Alexia Frozen potato product or logical evolution of the classic Alexandra?

Thanks to Virginia for suggesting Alexia as our Baby Name of the Day.

Alex- names have had a good run.  Alexandra peaked in the 1990s.  Alexander has spent the last few years in the US Top Ten.  And, of course, they’re both venerable classics, worn by saints and royals, inventors and performers.  Their popularity has varied over the years, but it is tough to go wrong with any form of Alex.

But remember that they haven’t always been common.  Alexandra, at least in the US, was seldom heard until well into the twentieth century, sort of where Cordelia is today.

By the 1970s, choices like Alexis, Alexandria, and Alexa were on the rise.  By 1981, Alexia had joined those names in the US Top 1000.  By 1996, she was in the Top 300, and she peaked at #128 in 2002.

This tracks with her use in France, where she peaked around 1996.  But Alexia isn’t necessarily French.  I’ve also found her in use throughout Scandinavia, South America, Greece, and Europe.  The name traces back to the Greek Alexios and Latin Alexius, so little wonder she’s a feminine form in many lands.

In English, she’s a name at the crossroads of two trends: while Alex names are fading, especially for girls, -ia ending choices are booming.  In our age of Sophia, Olivia, Amelia and lots of other ends-with-ia possibilities, Alexia might sound fresher than Alexandra.

But Alexia has her drawbacks.  One oft-mentioned problem is the condition alexia.  In this case, it comes from lexis – word, in Greek.  The ‘a’ prefix means without, so a person suffering from alexia is without the ability to understand the written word.  It’s something like dyslexia, but usually refers to those who suffer brain damage later in life.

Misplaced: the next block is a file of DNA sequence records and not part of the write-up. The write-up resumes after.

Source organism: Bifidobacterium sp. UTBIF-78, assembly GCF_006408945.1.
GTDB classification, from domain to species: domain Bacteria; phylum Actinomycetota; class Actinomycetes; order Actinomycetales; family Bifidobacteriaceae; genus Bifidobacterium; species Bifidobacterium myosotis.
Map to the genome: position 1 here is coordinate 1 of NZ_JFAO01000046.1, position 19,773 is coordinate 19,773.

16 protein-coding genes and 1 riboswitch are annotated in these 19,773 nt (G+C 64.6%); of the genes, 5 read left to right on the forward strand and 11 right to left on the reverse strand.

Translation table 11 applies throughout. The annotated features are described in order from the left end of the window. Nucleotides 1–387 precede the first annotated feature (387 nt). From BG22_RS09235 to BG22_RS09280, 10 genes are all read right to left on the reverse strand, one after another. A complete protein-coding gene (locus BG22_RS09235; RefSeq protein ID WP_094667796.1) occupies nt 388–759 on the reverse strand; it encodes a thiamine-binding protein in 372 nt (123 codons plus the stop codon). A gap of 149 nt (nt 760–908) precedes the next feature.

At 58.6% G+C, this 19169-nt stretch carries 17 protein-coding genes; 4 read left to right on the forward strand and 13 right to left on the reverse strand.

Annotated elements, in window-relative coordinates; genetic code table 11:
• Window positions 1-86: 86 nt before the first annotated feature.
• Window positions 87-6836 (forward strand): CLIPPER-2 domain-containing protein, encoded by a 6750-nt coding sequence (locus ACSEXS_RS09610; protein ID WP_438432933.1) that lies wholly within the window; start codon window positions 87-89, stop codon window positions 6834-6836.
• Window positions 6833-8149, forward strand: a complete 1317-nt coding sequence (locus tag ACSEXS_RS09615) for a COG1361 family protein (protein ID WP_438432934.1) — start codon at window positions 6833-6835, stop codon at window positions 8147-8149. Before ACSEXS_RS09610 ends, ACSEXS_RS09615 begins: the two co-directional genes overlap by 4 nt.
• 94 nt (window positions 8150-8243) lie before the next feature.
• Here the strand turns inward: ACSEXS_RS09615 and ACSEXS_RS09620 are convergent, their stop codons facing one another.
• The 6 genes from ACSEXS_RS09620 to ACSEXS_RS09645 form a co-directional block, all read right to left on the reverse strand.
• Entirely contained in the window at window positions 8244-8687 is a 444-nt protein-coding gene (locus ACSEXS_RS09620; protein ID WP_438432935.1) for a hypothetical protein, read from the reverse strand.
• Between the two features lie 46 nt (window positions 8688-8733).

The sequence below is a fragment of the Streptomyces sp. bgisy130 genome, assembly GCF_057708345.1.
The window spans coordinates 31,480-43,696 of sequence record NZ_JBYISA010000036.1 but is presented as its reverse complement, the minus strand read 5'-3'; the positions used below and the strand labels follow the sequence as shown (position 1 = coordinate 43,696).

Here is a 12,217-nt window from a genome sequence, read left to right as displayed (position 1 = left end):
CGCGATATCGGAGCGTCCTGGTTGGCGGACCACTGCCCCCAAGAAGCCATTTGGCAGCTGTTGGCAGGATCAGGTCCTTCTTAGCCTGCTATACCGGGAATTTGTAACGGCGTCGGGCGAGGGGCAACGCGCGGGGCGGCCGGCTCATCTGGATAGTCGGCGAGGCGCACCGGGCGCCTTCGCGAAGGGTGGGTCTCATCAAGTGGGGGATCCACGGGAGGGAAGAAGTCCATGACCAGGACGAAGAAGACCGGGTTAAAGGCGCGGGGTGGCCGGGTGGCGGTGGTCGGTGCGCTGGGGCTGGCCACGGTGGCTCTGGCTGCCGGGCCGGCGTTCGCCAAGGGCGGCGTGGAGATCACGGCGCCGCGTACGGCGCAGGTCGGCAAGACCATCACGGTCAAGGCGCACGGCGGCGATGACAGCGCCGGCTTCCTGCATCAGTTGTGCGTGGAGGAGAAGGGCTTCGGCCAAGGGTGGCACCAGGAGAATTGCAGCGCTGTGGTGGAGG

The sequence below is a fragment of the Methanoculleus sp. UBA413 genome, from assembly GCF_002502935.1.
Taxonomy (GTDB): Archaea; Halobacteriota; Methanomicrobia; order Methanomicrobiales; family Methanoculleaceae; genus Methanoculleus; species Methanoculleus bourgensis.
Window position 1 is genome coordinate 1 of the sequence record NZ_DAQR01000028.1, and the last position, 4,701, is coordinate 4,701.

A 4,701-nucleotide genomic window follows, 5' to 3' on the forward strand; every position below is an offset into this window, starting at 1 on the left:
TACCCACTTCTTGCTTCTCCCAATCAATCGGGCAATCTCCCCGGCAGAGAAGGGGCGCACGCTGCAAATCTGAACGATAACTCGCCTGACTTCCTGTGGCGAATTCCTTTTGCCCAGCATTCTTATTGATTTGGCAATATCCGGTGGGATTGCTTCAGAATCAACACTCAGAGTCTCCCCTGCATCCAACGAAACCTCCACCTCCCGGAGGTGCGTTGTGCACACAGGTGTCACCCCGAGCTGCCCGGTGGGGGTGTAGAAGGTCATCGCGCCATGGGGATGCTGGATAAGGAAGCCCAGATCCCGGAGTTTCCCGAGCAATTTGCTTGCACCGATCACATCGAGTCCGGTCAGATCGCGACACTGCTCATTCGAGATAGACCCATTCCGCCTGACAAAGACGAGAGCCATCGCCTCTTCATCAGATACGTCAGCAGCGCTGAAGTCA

And yet, I’d argue that’s something of a coincidence that hasn’t necessarily hurt her.  The name has been worn by:

  • Princess Alexia of the Netherlands, daughter of King Willem-Alexander and Queen Maxima, and second in line to the throne after her sister, Catharina-Amalia, Princess of Orange.
  • Princess Alexia of Greece and Denmark, daughter of deposed king of Greece.
  • The London stage is home to Alexia Khadime, a fixture in West End musicals.
  • Cyprus native Alexia Vassiliou is better known by her first name only, a singer with a long career and many successful recordings.  She’s not a household name here, but in Greece and Cyprus, she’s the equivalent of pop pioneer Madonna.
  • As for Scandinavia, Norway’s Alexia Bryn won a silver medal as part of a pairs team with Yngvar – not sure if they were siblings or spouses – at the 1920 Summer Olympics.  (There were no winter games until 1924.)
  • Prince Bernhard of the Netherlands and his French mistress Helene gave the name to a daughter in 1967.
  • More recently, Real Housewives of Miami Cuban-American cast member Alexia Echevarria put the name in the spotlight.

It’s a globe-trotting name, hard to pin down.

As for the spuds, Alexia is a part of ConAgra Foods.  Their website attributes the brand’s origins to a chef named Alex Dzieduszycki.  And why not?  Alexia is just as reasonable a feminine form as Alexa or Alexine.

A high-profile Alexia could still boost this name, but for now, it feels like she’ll fade with the rest of the Alex names.  But Alexia deserves as place as part of this classic name cluster, an appealing possibility that would still wear well for a girl in 2014.

About Abby Sandel

Whether you're naming a baby, or just all about names, you've come to the right place! Appellation Mountain is a haven for lovers of obscure gems and enduring classics alike.

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